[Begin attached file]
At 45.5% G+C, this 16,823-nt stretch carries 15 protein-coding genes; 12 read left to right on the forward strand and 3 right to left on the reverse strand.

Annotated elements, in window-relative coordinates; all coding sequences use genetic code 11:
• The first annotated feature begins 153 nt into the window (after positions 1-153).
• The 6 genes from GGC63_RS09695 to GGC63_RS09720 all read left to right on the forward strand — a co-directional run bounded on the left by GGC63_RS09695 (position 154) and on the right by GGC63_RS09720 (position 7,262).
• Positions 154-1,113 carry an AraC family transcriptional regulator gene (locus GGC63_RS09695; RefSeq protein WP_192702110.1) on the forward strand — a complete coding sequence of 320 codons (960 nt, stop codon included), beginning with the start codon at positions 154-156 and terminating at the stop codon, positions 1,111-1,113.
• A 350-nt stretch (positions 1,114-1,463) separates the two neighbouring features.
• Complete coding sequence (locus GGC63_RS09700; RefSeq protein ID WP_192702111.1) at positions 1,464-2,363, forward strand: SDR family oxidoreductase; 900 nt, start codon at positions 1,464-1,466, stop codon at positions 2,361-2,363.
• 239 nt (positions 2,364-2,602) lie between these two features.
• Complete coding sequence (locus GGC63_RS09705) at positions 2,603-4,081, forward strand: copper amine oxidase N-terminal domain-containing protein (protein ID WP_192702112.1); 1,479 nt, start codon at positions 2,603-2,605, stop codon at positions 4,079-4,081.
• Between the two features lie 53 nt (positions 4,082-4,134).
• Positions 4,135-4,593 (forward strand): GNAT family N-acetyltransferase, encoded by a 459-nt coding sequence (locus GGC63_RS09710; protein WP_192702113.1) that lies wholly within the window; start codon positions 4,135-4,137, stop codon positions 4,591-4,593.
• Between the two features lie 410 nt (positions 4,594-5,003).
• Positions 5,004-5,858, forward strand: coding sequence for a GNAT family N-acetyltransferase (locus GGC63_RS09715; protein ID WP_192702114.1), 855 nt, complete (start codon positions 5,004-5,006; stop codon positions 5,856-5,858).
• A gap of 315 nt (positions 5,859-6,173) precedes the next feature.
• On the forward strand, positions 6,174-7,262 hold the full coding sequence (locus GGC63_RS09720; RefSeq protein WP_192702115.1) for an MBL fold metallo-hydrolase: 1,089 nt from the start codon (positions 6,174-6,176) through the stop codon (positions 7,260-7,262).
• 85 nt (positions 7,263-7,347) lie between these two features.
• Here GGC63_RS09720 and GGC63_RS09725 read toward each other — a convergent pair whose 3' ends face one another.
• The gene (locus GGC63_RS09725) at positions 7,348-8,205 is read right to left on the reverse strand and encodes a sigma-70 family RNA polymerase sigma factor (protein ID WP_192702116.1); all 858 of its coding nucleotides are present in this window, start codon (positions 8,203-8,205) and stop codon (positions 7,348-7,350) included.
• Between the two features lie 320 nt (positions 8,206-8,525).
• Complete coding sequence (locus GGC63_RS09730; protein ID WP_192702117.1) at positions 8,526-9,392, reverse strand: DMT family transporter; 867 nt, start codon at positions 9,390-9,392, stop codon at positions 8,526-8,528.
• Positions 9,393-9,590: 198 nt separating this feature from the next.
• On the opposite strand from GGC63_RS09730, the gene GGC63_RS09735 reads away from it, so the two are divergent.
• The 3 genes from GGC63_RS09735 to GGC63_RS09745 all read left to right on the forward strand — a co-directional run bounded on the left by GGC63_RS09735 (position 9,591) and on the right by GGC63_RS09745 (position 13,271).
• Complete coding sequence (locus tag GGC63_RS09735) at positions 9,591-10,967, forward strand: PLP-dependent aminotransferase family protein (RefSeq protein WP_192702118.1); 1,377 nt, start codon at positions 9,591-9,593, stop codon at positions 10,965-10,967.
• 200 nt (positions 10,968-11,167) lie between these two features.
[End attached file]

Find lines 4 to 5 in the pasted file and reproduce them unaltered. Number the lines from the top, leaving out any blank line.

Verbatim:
• The 6 genes from GGC63_RS09695 to GGC63_RS09720 all read left to right on the forward strand — a co-directional run bounded on the left by GGC63_RS09695 (position 154) and on the right by GGC63_RS09720 (position 7,262).
• Positions 154-1,113 carry an AraC family transcriptional regulator gene (locus GGC63_RS09695; RefSeq protein WP_192702110.1) on the forward strand — a complete coding sequence of 320 codons (960 nt, stop codon included), beginning with the start codon at positions 154-156 and terminating at the stop codon, positions 1,111-1,113.